At Law Offices of Christy Lee, P.C., we will:

  • Assess your current tax liability and financial circumstances.
  • Review business records involving the tax liability.
  • Consider all possible alternatives to achieving successful resolution.
  • Engage with the IRS on your behalf concerning the most feasible solution to the payroll tax deficiencies.
  • Negotiate with the IRS involving tax liens, levies, and seizures of assets, so that the company can generate profit.
  • Fight to protect your personal assets against potential seizure for business debt.
  • And advise you as to the optimal ways to avoid falling into noncompliance in the future.

As a tax boutique, Law Offices of Christy Lee, P.C., will assist you with all tax issues relevant to your business operations. Our staff are knowledgeable about IRS procedures and the best methods for obtaining a fair and equitable resolution to your tax issues. We will analyze all business records to ensure your compliance with the Internal Revenue Code, and we will advise you about preferred bookkeeping methods, so that your business remains a viable economic entity. We will carefully screen your IRS filings for accuracy.

Don’t let your payroll tax matters become so dated that there are few remaining options to deal with a complicated and extremely costly situation. Give us a call immediately if your business faces complicated issues involving payroll tax. Then you can focus on what matters – the efficient and productive management of your company.

Why Should You Contact Law Offices of Christy Lee, P.C.?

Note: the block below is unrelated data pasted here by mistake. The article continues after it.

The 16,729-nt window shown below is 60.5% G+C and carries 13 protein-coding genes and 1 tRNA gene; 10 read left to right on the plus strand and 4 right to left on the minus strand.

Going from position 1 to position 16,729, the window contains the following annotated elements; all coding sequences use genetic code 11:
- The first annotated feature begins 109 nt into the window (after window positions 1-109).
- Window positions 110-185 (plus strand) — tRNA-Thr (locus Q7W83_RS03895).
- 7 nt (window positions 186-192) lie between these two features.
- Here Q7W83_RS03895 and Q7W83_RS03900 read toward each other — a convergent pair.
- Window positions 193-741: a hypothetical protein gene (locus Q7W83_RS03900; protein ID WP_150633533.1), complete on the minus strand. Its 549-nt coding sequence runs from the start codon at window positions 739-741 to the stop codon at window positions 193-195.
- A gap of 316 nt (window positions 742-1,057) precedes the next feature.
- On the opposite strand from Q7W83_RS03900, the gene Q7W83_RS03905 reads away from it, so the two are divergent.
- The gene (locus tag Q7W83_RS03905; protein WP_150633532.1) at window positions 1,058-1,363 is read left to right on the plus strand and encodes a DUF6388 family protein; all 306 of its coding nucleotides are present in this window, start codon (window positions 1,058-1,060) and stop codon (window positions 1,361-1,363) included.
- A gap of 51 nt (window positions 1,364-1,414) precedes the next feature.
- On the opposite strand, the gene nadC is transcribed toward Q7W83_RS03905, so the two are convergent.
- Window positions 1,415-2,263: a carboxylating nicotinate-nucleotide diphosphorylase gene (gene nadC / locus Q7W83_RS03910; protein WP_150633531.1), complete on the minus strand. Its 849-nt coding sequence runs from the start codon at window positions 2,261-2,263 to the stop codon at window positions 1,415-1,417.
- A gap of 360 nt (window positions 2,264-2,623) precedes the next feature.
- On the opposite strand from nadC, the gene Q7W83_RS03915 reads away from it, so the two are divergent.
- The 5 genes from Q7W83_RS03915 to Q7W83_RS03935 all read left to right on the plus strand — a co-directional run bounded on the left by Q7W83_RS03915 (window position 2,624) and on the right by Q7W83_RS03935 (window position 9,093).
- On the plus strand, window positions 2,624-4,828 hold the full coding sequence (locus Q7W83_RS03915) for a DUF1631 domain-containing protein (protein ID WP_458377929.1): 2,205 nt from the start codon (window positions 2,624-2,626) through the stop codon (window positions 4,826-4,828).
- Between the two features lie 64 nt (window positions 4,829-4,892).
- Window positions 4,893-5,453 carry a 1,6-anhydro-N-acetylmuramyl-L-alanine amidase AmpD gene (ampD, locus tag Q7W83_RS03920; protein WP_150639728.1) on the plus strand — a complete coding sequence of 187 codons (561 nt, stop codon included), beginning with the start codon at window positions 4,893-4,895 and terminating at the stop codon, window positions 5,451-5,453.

When facing IRS Audits & Appeals, it's reassuring to have a tax professional on your side that understands the complexities of the law.

As a general rule, taxpayers who seek our legal advice concerning their tax obligations early in the IRS audit achieve substantially more favorable results than those who face such challenges alone.

We ensure that you don't misinterpret questions from the auditors and inadvertently provide information that could be harmful to your case.

You can have supreme confidence in our ability to establish an effective defense for your case due to our collective knowledge regarding the intricacies of tax law.

Tax law routinely updates and changes. For that reason, the team at Christy Lee Law is always up to speed on current developments so that we may find and utilize key advantages of the law.

We mark and utilize every benefit afforded to business owners as it relates to the Internal Revenue Code. We stand by that commitment to our clients.

Disclaimer: Material contained in this website is intended for informational purposes only and should not be interpreted as legal advice. The content does not constitute an attorney-client relationship between the user and Law Offices of Christy Lee, P.C., and users should not act on the content without seeking legal counsel in their own jurisdictions.